Rinsho Shinkeigaku (Clinical Neurology)

Case Report

A case of antepartum reversible cerebral vasoconstriction syndrome

Shiori Yamakawa, M.D.1), Kaori Kisimoto, M.D.2), Kuniyasu Wada, M.D.1), Yoichiro Hashimoto, M.D.1) and Mitsuharu Ueda, M.D., Ph.D.3)

1) Department of Neurology, Kumamoto City Hospital
2) Department of Obstetrics and Gynecology, Kumamoto City Hospital
3) Department of Neurology, Graduate School of Medical Sciences, Kumamoto University

A 35-year-old pregnant woman with mild migraine experienced thunderclap headache at 37 weeks of gestation. Her cerebral MRA showed arterial segmental narrowing of right middle cerebral artery and bilateral posterior cerebral artery. When admitted, she had no sign of eclampsia/preeclampsia. After 4 days, she had premature rupture of the membrane and gave birth by caesarean section. Caesarean section immediately resolved the headache. The postpartum course of the patient and her baby was uneventfull. One month after her onset, her cerebral MRA showed improvement in arterial segmental narrowing of cerebral artery. We diagnosed reversible cerebral vasoconstriction syndrome (RCVS) assoiated with pregnancy. Pregnancy-related RCVS develops primarily during the puerperal period, but our case was a rare case that developed just before delivery and was successful with aggressive intervention. When antepartum RCVS develops, early cesarean section with epidural anesthesia in parallel with active treatment for headache may lead to good outcomes for both mother and child.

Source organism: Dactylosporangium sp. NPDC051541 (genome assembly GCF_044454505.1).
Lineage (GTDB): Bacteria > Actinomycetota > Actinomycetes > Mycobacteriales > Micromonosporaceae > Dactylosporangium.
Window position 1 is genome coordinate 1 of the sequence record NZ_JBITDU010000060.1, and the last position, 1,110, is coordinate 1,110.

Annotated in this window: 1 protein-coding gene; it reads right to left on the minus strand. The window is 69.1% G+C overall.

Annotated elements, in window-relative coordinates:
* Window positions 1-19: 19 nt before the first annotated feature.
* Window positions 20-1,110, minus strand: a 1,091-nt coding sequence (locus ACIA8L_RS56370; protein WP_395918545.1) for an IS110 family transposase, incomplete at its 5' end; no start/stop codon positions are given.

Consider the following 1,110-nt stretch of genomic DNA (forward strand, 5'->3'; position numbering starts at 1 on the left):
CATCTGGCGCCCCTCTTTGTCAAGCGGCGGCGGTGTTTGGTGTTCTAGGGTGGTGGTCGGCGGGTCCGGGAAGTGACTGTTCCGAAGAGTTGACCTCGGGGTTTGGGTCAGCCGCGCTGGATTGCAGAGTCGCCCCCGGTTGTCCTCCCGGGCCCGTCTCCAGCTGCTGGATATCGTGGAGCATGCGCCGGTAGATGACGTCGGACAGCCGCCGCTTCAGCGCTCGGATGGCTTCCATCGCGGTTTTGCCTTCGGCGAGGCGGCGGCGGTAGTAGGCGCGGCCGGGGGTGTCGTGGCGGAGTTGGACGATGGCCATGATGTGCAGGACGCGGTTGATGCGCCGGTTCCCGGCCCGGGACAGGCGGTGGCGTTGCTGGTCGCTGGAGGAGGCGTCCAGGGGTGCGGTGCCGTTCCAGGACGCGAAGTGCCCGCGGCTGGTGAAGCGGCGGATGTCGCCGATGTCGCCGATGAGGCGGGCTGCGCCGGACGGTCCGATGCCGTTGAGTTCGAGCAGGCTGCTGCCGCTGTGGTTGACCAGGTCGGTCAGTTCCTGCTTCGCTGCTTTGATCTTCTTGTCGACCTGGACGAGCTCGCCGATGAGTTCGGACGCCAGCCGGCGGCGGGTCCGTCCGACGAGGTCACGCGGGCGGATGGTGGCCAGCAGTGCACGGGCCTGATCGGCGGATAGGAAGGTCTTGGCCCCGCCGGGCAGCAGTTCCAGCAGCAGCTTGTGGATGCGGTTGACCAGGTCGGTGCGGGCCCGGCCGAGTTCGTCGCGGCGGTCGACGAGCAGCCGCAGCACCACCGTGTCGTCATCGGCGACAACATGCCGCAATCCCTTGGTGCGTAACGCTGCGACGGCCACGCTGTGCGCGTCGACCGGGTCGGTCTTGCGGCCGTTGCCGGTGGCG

Full Text of this Article in Japanese PDF (1365K)

(CLINICA NEUROL, 61: 681−686, 2021)
key words: thunderclap headache, reversible cerebral vasoconstriction syndrome, migraine, antepartum

(Received: 8-Apr-21)